In a distant second, with 14.8% U.S. market share, Peterbilt focuses on customization to match every truck with specific use cases. Its on-highway, class 8 offerings include Model 579 and Model 389, both of which use PACCAR powertrains; the Model 579 is designed for aerodynamics, while the Model 389 features a more classic profile.

Peterbilt has also entered the electric vehicle (EV) market for heavy duty trucks, opening orders for the Model 579 EV in November 2020 and the first production model shipped in June 2021.

3. Kenworth

Kenworth is pacing Peterbilt with 14.6% of the U.S. market share. Like Peterbilt, Kenworth trucks feature PACCAR powertrains—which is no surprise, since PACCAR owns both brands. PACCAR has a reputation for reliability, which makes both Kenworth and Peterbilt great choices for over-the-road services.

Generally speaking, however, Kenworths come in at a lower price point compared to Peterbilt. And yes, Kenworth has also entered the EV market, with the T680E being its zero-emission offering in the class 8 category.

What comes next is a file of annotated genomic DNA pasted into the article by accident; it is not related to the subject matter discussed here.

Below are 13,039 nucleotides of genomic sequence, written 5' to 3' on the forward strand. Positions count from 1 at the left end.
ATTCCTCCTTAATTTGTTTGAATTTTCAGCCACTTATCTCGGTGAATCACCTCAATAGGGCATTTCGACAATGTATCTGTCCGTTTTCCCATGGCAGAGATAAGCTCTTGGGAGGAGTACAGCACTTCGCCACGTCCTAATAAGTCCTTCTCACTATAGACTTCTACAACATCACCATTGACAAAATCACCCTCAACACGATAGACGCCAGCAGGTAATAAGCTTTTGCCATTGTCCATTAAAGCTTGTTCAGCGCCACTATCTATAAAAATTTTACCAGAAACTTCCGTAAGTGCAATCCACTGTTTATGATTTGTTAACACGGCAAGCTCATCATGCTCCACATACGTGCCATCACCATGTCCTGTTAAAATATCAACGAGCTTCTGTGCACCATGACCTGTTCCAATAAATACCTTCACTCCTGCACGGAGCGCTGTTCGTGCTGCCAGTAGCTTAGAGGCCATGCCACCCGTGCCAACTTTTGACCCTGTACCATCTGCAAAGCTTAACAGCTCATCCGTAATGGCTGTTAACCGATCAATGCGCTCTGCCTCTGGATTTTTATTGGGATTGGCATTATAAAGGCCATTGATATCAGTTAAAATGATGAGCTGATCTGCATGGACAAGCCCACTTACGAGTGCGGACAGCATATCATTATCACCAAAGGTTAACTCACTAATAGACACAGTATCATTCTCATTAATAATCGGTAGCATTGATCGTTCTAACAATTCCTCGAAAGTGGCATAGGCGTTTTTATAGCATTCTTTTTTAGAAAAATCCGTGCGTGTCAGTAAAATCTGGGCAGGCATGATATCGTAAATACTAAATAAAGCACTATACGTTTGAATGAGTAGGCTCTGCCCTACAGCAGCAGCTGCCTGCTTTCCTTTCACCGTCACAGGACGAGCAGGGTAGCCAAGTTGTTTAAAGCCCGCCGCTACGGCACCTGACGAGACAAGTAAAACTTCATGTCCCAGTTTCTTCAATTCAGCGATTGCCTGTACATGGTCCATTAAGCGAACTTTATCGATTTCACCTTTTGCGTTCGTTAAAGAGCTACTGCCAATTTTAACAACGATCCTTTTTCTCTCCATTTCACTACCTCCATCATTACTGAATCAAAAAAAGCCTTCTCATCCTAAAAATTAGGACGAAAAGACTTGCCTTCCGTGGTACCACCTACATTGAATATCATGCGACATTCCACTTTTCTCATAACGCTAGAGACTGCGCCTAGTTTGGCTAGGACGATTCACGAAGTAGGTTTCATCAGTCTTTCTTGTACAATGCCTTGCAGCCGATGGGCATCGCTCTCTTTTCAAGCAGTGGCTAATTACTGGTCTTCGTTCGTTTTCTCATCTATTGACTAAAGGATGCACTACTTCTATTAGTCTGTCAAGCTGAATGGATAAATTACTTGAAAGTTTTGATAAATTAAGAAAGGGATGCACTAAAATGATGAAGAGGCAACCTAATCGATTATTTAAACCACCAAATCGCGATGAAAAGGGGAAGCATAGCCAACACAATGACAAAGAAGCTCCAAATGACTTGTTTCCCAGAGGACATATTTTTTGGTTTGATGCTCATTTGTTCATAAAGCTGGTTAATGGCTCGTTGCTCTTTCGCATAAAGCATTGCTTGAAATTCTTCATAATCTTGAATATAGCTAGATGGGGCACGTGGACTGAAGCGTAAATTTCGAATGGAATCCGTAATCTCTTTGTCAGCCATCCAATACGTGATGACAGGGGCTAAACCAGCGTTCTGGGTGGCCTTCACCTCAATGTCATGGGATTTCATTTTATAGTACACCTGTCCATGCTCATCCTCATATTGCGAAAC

4. Volvo

Volvo’s heavy duty truck division controlled 10.2% of the U.S. market share at the end of 2021, with its flagship VNL built for long haul jobs. When the VNL hit the market in 1996, it brought a new low-profile hood that promised greater aerodynamics—features every manufacturer touts today. Volvo manufactures its own powertrains (the D series), but also provides the option to substitute a Cummins engine in some models.

Like Volvo’s consumer vehicle counterpart, Volvo Trucks is plunging into the EV market. The VNR Electric with a 6×4 wheel configuration goes up to 275 miles on a charge, taking it beyond regional delivery routes.

5. Mack

Mack is one of the oldest semi truck manufacturers in the U.S., dating back to 1900. By 2021, they commanded just 8.4% of the total market share. Still, many drivers swear by the Mack name. Mack trucks use Mack powertrains; but since Volvo acquired the company in 2000, truckers have debated the real differences between the Volvo D-series engines and today’s Mack MP engines.